When writer Florence Williams was nursing her second child, she read a research study about toxins found in human breast milk. She decided to test her own breast milk and shipped a sample to a lab in Germany.
What came back surprised her.
Trace amounts of pesticides, dioxin and a jet fuel ingredient — as well as high to average levels of flame retardants — were all found in her breast milk. How could something like this happen?
"It turns out that our breasts are almost like sponges, the way they can soak up some of these chemicals, especially the ones that are fat-loving — the ones [that] tend to accumulate in fat tissue," Williams tells Fresh Air's Terry Gross. "Unfortunately, the breast is also masterful at converting these molecules into food in the way of breast milk.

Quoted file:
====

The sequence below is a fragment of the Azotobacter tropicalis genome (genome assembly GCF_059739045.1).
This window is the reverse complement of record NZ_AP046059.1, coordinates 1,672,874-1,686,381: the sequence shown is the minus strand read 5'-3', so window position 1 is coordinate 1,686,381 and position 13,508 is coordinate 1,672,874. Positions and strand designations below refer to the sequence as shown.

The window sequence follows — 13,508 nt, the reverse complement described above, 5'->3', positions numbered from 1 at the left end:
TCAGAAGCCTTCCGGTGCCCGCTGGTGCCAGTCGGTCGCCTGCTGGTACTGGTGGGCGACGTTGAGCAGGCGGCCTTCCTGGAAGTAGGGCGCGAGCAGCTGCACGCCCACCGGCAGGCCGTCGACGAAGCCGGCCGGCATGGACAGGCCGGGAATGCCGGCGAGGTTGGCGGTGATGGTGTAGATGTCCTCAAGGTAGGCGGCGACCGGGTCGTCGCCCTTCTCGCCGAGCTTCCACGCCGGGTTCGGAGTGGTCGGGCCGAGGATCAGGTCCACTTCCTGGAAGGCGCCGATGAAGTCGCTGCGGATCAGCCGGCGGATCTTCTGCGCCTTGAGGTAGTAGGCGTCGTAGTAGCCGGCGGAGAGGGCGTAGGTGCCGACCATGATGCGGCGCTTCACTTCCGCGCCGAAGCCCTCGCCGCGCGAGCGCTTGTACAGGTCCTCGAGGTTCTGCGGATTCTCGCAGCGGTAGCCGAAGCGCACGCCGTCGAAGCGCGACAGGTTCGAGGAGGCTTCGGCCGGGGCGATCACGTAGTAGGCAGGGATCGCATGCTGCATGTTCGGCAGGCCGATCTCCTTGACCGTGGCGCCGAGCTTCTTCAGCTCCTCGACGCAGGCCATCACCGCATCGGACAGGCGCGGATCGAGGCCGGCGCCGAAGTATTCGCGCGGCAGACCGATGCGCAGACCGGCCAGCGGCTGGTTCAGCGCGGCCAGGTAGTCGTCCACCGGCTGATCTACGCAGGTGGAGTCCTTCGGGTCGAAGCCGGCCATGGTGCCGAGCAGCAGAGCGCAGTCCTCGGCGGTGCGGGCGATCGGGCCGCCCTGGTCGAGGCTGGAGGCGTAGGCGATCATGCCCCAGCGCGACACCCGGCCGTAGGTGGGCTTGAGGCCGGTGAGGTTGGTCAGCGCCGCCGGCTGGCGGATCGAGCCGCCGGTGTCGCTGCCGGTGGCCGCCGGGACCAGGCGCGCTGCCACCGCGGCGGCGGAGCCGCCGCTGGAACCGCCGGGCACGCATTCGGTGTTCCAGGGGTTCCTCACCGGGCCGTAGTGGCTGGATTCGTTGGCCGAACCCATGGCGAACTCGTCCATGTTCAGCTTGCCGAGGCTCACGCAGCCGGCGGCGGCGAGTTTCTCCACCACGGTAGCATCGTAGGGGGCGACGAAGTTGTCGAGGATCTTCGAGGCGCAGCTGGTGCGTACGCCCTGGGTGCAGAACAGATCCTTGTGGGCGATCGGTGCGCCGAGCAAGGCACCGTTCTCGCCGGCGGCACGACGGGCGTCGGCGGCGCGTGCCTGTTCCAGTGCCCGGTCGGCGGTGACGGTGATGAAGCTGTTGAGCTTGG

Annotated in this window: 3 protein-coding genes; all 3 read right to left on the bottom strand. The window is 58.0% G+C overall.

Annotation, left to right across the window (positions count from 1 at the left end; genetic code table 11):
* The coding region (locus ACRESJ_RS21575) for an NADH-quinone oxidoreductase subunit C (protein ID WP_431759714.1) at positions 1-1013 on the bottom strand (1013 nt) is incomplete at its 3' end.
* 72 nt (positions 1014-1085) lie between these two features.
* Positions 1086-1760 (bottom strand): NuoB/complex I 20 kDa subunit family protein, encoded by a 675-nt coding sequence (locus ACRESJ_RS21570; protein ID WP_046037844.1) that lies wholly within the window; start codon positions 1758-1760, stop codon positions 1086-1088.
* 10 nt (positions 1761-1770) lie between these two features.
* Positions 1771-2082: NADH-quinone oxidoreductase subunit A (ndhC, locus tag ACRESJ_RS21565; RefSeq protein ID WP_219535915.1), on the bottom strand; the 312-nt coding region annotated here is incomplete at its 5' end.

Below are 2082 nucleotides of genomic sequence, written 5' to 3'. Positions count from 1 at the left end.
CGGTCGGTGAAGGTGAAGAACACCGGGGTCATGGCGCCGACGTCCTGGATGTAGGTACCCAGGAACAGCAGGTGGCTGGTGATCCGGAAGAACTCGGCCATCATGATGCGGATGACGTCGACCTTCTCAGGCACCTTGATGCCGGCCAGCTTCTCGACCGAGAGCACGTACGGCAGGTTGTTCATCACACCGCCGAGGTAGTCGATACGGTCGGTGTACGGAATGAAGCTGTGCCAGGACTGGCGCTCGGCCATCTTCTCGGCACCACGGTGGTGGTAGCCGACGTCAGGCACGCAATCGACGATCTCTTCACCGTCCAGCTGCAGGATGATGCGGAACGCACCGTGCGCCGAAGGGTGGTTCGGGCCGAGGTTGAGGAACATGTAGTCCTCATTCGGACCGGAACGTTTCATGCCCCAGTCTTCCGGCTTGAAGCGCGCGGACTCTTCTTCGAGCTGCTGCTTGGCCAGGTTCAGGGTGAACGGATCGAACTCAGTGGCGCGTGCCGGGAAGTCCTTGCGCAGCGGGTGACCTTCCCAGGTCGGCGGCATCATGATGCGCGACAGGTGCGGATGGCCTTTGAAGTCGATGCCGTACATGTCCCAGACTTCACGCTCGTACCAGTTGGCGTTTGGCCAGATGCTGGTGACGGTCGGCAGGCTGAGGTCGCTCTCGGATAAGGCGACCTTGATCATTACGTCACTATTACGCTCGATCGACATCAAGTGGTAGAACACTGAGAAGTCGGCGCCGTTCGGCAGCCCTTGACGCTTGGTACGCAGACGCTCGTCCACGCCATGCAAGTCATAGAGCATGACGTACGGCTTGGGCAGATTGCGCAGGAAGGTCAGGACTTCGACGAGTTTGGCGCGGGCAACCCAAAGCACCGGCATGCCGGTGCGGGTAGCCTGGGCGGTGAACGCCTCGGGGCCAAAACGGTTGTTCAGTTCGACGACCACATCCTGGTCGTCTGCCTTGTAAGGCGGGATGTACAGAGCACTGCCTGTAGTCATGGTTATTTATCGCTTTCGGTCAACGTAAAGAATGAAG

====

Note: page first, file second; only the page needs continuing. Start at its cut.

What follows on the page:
Learning that breasts soak up lots of chemicals made Williams wonder just what else was going on with breasts. A lot, as it turns out. In her new book, Breasts: A Natural and Unnatural History, Williams offers her take on — among other things — why breasts are getting bigger and developing earlier, why tumors seem to gravitate toward the breast, and how toxins from the environment may be affecting hormones and breast development.
She says many of those toxins, including the flame retardants found in her breast milk, may come from ordinary household items like couches and electronics, which often contain flame retardants. Some animal studies have shown that certain types of flame retardants interact with hormone levels.
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